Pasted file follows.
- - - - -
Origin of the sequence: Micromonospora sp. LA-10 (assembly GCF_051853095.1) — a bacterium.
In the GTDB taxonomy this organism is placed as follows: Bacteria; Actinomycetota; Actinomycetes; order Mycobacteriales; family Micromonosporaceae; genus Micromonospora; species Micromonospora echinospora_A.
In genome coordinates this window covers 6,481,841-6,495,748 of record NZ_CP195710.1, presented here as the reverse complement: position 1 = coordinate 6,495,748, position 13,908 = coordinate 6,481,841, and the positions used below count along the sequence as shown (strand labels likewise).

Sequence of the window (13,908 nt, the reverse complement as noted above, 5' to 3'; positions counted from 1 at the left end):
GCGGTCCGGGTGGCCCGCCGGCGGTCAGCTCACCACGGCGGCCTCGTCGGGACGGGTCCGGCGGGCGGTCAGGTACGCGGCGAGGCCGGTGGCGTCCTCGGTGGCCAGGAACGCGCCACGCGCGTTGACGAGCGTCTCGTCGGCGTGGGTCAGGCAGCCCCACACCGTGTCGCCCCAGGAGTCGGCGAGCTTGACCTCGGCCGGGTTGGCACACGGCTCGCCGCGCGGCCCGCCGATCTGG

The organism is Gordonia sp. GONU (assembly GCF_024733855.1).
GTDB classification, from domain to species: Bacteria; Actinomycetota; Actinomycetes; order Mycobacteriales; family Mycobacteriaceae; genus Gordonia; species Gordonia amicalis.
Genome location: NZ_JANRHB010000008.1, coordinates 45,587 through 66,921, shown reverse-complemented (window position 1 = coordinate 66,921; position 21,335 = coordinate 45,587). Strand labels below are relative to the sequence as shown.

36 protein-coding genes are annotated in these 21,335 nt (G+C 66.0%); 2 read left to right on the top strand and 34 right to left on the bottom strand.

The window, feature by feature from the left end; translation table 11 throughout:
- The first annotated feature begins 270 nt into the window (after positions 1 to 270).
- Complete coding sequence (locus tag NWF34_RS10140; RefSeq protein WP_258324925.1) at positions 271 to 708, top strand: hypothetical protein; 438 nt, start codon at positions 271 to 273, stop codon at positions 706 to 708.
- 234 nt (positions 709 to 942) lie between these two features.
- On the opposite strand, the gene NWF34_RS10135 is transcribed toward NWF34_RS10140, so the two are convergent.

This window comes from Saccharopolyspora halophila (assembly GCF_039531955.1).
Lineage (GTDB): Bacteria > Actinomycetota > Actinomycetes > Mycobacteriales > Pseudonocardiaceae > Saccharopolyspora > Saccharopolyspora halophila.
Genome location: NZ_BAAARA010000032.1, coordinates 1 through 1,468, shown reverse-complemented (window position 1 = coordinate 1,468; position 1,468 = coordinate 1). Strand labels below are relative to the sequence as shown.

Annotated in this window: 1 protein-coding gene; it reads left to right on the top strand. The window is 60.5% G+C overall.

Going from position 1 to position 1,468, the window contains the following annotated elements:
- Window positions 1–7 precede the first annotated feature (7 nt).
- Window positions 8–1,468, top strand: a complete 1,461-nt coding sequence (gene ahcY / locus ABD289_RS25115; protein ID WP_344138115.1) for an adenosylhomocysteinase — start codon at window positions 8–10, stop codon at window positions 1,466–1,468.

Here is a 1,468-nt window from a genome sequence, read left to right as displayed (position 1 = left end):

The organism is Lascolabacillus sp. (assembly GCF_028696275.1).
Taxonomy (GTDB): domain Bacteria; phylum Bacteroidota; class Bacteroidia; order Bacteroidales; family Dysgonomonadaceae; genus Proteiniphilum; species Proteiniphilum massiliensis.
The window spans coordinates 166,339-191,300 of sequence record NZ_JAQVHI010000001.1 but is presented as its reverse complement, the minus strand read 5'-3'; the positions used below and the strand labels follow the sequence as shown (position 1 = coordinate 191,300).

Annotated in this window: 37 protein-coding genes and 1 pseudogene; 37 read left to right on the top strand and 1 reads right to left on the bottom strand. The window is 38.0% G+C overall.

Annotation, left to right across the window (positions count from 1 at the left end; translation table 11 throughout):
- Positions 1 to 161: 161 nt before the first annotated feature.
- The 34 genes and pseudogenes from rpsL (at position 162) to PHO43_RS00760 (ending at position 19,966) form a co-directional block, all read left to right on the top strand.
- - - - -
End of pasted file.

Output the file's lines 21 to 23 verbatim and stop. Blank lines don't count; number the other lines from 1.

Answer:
- Window positions 8–1,468, top strand: a complete 1,461-nt coding sequence (gene ahcY / locus ABD289_RS25115; protein ID WP_344138115.1) for an adenosylhomocysteinase — start codon at window positions 8–10, stop codon at window positions 1,466–1,468.

Here is a 1,468-nt window from a genome sequence, read left to right as displayed (position 1 = left end):

The organism is Lascolabacillus sp. (assembly GCF_028696275.1).